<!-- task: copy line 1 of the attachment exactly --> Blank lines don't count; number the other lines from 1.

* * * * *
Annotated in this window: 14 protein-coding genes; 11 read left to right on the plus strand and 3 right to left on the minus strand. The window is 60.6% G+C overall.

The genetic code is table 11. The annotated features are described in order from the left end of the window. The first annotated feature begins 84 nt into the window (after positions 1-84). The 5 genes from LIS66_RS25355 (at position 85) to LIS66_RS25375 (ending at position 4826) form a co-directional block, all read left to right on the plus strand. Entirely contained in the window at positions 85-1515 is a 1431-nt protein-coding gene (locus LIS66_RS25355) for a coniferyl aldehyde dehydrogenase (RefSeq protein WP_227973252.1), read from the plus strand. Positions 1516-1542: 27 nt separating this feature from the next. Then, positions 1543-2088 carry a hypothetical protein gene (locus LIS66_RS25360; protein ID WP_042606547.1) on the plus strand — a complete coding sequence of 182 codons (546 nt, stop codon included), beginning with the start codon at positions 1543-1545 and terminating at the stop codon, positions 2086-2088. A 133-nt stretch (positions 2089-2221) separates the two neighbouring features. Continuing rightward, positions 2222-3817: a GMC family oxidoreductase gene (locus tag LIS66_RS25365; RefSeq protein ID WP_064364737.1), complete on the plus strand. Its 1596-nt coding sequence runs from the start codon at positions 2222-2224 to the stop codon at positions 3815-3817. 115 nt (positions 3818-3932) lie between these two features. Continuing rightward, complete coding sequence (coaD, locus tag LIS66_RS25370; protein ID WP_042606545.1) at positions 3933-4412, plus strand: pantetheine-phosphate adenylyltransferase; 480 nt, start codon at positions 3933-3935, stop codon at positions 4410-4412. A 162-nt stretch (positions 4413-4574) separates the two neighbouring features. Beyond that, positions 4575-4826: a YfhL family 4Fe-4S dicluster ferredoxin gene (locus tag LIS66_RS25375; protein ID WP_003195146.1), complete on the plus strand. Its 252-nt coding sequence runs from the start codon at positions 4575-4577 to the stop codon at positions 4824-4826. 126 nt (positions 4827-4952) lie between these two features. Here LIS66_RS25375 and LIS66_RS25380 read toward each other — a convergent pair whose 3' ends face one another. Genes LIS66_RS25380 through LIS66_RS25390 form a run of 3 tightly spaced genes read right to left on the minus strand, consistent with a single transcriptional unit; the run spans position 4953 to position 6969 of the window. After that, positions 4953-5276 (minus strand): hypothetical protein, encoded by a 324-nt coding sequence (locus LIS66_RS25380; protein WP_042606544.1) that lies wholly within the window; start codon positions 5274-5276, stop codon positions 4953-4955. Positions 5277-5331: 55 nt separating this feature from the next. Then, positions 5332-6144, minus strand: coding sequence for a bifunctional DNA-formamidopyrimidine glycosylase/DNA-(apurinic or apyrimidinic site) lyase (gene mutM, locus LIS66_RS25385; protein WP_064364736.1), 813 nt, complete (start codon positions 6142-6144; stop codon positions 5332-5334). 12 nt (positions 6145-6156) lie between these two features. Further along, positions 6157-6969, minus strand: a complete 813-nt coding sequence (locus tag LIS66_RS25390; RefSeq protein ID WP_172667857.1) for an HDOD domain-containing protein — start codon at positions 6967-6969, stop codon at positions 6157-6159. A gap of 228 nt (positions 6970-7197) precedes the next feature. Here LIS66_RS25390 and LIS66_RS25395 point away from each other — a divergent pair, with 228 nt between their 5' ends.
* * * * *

Annotated in this window: 14 protein-coding genes; 11 read left to right on the plus strand and 3 right to left on the minus strand. The window is 60.6% G+C overall.